It seems somehow insufficient to describe Enya as a singer—just as it wouldn’t be right to describe, say, Jesus as a charismatic fella with a gift for storytelling. Enya is: a gravitational force from the Emerald Isle who’s dominated the world-music charts for several decades, a mysterious sprite who lives in an actual castle, the melodic accompaniment of choice for slightly crunchy Boomers. Enya is also: a synonym for uncool music, South Park’s source of despair, and the soundtrack to a perturbing, vaguely New Age-infused period in the ’90s when the Irish Tiger was roaring. (Michael Flatley was stomping all over Broadway, Pierce Brosnan was James Bond, and Bono was saving Africa with neon-tinted spectacles and Project Red™-branded goods. It wasn’t culture’s proudest moment.)

All that acknowledged, there’s something enormously soothing about Enya’s music—possibly because it sounds like a humanized version of the whalesong they play when you’re getting a massage, or because her lyrics are poetic gibberish, or because her slightly distorted vocals make it sound like Mother Earth herself is struggling to be heard over the bells and the 57 violinists playing the same note. On the new Enya album, Dark Sky Island, there’s a song called “The Forge of the Angels,” and indeed that’s what it sounds like—as if a fleet of haloed beings are making things out of celestial iron while Enya breathes one syllable over and over again and a particularly clumsy piano player tries to master the three notes he’s been tasked with repeatedly adding to the mix.

This is the first new Enya album in seven years. Her last record, 2008’s And Winter Came …, sold more than three million copies, not just because Enya’s been savvy enough in recent years to release all her music right before Christmas so people can buy it for their elderly relatives. And Winter Came … even featured cover art of Enya in a long white ballgown, standing in the snow and holding on to a pure white horse, its mane braided into magical knots. “Aurally, it’s like curling up in front of a log fire with a glass of your favorite Amontillado,” wrote the BBC, proving that Enya’s power subdues even the mighty critical heft of Britain’s most cherished institution. Maybe, if Enya really tried, she could calm down Vladimir Putin, or Donald Trump, or even Guy Fieri. It’s really hard to get het up about things when the dulcet, studio-elongated tones of an Irish chanteuse have lowered your blood pressure to ultra-marathoner levels.

Enya loyalists can rest easy that Dark Sky Island is a distinctly Enyaish album, and that there’s no drastic change in direction or cultural appropriation inspired by her recent move to France. On the song “Echoes in Rain,” she sings the word “Hallelujah” over and over again while a jaunty string section plucks one of two lonely notes in the background. (There’s an odd, seemingly improvised piano solo in the middle that sounds like one of the aforementioned forging angels might have been a jazz fan.) The title track is perhaps the one that will most evoke the glory days of A Day Without Rain and Braveheart. “Come back to me, come back to me,” Enya croons, while what seems to be the opening notes from “Unchained Melody” plays. (To be clear, the opening notes from “Unchained Melody” also feature in another song on the album, “So I Could Find My Way.”)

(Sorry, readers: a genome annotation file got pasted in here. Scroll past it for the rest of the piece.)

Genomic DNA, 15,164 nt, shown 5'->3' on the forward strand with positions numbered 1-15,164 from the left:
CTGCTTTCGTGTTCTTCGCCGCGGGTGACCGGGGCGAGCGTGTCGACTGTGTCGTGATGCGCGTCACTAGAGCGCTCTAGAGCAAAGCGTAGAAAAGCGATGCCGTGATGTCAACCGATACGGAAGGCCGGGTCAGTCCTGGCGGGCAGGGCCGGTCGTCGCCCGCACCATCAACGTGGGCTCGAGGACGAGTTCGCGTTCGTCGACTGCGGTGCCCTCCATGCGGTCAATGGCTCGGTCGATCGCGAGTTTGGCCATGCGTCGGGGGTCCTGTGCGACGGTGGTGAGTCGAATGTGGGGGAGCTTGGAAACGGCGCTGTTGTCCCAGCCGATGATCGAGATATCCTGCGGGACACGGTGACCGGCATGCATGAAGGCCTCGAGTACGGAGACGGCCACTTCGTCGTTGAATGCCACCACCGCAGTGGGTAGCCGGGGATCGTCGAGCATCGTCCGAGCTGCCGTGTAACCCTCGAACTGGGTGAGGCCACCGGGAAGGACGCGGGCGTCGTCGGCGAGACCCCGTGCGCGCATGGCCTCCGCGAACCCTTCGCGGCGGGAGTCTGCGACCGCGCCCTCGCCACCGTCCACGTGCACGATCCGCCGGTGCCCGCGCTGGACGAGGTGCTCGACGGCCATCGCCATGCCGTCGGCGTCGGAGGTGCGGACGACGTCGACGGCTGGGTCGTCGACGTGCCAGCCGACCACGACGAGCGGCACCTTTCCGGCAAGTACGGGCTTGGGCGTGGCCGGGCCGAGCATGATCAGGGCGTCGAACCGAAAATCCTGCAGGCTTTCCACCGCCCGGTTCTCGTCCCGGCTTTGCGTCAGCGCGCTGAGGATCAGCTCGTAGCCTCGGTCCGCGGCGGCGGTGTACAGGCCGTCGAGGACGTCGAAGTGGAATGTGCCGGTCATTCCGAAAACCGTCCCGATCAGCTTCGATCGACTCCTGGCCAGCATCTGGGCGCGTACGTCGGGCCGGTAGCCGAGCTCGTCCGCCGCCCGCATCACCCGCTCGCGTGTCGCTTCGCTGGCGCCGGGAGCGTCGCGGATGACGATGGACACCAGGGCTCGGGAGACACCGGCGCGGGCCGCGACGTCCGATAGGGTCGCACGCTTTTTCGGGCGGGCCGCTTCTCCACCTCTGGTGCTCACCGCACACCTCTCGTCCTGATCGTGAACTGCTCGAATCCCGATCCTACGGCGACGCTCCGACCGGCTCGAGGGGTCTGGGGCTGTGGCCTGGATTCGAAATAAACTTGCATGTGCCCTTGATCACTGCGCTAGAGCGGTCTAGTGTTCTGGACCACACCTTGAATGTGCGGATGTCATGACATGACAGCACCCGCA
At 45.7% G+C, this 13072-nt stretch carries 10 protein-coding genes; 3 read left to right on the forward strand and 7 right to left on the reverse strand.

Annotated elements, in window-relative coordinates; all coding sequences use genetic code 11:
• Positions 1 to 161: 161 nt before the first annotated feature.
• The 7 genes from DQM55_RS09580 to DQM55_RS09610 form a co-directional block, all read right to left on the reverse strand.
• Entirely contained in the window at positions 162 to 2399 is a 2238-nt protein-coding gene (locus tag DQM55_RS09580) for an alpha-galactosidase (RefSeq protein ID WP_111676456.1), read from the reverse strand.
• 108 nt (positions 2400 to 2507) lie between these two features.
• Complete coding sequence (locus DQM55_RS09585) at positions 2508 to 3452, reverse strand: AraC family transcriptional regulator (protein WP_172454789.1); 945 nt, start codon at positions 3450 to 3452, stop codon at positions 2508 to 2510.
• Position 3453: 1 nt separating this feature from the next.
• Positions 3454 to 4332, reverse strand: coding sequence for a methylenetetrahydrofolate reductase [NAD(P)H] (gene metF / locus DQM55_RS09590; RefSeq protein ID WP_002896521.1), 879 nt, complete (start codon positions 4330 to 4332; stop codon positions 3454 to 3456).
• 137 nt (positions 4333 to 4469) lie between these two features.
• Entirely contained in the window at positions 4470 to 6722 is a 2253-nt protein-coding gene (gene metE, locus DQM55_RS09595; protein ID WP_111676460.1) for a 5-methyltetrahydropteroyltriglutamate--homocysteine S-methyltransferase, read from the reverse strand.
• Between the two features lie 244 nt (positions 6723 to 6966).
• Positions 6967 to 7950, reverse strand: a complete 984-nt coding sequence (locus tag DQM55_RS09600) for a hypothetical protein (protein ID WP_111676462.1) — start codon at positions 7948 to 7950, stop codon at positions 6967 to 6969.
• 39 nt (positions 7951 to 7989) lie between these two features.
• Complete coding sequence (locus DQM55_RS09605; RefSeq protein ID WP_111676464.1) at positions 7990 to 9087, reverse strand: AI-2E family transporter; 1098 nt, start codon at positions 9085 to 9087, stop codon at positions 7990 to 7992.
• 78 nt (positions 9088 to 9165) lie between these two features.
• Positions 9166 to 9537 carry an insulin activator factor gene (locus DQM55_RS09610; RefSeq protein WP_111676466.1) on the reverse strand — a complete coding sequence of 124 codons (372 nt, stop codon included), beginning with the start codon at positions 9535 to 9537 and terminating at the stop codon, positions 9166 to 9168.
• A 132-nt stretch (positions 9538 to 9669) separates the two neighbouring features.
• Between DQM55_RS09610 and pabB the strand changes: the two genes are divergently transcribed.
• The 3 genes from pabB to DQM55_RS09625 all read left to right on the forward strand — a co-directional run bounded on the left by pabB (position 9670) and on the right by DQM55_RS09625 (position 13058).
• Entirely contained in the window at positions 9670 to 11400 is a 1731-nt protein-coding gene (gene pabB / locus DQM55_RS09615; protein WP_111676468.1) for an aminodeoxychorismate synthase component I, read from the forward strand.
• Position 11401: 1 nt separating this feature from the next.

This is, as should be obvious, music from another era. While listening, you may find yourself thinking of the love affair between Nicole Kidman and Tom Cruise in Far and Away, or of the time Harrison Ford helped the Amish build a barn in Witness, or even of the scene in The Girl With the Dragon Tattoo where Stellan Skarsgård decides to play “Orinoco Flow” while he’s torturing Daniel Craig to demonstrate the depths of his sadism. But it’s also reassuring in its familiarity. Musicians may grow, and evolve, and take their sound in different directions from time to time; Enya is not one of them. Despite her assurances to The Independent that she feels like her albums are totally different every time, and that she’s broadly influenced by artists including Green Day and P Diddy, her studio is still very much using synthesizers from 1983, and her voice is as fresh and angelic as e’er it was. She’s sold 75 million records by warbling softly over the musical equivalent of someone drumming their knuckles on a coffee table. Why stop now?

In Enya’s defense, this album will undoubtedly give pleasure to millions of people, curled up with their imported sherry and their cashmere hoodies and their dreams of a magical isle seasoned with mist and mellow tunefulness. And, as has been mentioned, Enya is less a musician than a cultural phenomenon, insidiously seeping into therapist’s offices and boutiques and “relaxing” Spotify playlists. She’s been an obvious influence on artists including Imogen Heap, and a less obvious one on Nicki Minaj, who touted Enya as one of the biggest musical inspirations on her album The Pinkprint.

Dark Sky Island might not be as obviously resonant as Shepherd Moons, or Watermark; it arrives, too, in an era that’s probably far too dark and twisty to appreciate her work with any kind of earnest effort. But maybe not. Maybe Enya can soothe a weary, overworked, smartphone-addicted, EDM-exhausted populace with her Latin chants and Gaelic grace. Regardless, she’s back, and as the woman herself would say, hallelujah.